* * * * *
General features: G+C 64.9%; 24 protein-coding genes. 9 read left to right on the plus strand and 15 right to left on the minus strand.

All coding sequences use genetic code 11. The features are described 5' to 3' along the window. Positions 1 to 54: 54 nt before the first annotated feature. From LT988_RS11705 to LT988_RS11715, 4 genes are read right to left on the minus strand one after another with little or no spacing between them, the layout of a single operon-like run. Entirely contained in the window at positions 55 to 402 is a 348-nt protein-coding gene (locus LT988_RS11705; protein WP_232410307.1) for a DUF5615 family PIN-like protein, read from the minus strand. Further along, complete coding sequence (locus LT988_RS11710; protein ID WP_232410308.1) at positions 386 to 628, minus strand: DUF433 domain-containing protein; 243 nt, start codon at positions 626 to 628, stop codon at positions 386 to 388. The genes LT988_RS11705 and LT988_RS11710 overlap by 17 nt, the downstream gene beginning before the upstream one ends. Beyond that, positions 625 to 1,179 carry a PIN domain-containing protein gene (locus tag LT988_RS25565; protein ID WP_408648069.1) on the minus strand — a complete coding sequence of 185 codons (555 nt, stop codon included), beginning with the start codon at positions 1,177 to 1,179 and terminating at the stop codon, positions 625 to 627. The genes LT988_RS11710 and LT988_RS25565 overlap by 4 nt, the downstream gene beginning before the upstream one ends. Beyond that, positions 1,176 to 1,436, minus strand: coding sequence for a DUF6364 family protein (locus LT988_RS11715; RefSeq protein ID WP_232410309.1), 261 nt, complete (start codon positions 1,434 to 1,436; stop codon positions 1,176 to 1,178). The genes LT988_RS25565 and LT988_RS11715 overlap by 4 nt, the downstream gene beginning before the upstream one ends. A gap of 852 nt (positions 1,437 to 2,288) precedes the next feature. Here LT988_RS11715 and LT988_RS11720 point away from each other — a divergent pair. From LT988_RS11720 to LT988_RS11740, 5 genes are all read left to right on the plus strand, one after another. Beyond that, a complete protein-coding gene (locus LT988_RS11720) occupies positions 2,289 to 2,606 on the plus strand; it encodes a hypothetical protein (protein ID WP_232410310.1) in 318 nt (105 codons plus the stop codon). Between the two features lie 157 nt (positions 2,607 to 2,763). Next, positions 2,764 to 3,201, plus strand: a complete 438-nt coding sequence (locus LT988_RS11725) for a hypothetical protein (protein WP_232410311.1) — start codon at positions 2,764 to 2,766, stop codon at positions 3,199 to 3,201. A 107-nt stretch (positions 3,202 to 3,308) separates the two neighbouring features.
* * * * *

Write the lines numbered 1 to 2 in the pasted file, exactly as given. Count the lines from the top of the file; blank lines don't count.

General features: G+C 64.9%; 24 protein-coding genes. 9 read left to right on the plus strand and 15 right to left on the minus strand.

All coding sequences use genetic code 11. The features are described 5' to 3' along the window. Positions 1 to 54: 54 nt before the first annotated feature. From LT988_RS11705 to LT988_RS11715, 4 genes are read right to left on the minus strand one after another with little or no spacing between them, the layout of a single operon-like run. Entirely contained in the window at positions 55 to 402 is a 348-nt protein-coding gene (locus LT988_RS11705; protein WP_232410307.1) for a DUF5615 family PIN-like protein, read from the minus strand. Further along, complete coding sequence (locus LT988_RS11710; protein ID WP_232410308.1) at positions 386 to 628, minus strand: DUF433 domain-containing protein; 243 nt, start codon at positions 626 to 628, stop codon at positions 386 to 388. The genes LT988_RS11705 and LT988_RS11710 overlap by 17 nt, the downstream gene beginning before the upstream one ends. Beyond that, positions 625 to 1,179 carry a PIN domain-containing protein gene (locus tag LT988_RS25565; protein ID WP_408648069.1) on the minus strand — a complete coding sequence of 185 codons (555 nt, stop codon included), beginning with the start codon at positions 1,177 to 1,179 and terminating at the stop codon, positions 625 to 627. The genes LT988_RS11710 and LT988_RS25565 overlap by 4 nt, the downstream gene beginning before the upstream one ends. Beyond that, positions 1,176 to 1,436, minus strand: coding sequence for a DUF6364 family protein (locus LT988_RS11715; RefSeq protein ID WP_232410309.1), 261 nt, complete (start codon positions 1,434 to 1,436; stop codon positions 1,176 to 1,178). The genes LT988_RS25565 and LT988_RS11715 overlap by 4 nt, the downstream gene beginning before the upstream one ends. A gap of 852 nt (positions 1,437 to 2,288) precedes the next feature. Here LT988_RS11715 and LT988_RS11720 point away from each other — a divergent pair. From LT988_RS11720 to LT988_RS11740, 5 genes are all read left to right on the plus strand, one after another. Beyond that, a complete protein-coding gene (locus LT988_RS11720) occupies positions 2,289 to 2,606 on the plus strand; it encodes a hypothetical protein (protein ID WP_232410310.1) in 318 nt (105 codons plus the stop codon). Between the two features lie 157 nt (positions 2,607 to 2,763). Next, positions 2,764 to 3,201, plus strand: a complete 438-nt coding sequence (locus LT988_RS11725) for a hypothetical protein (protein WP_232410311.1) — start codon at positions 2,764 to 2,766, stop codon at positions 3,199 to 3,201. A 107-nt stretch (positions 3,202 to 3,308) separates the two neighbouring features.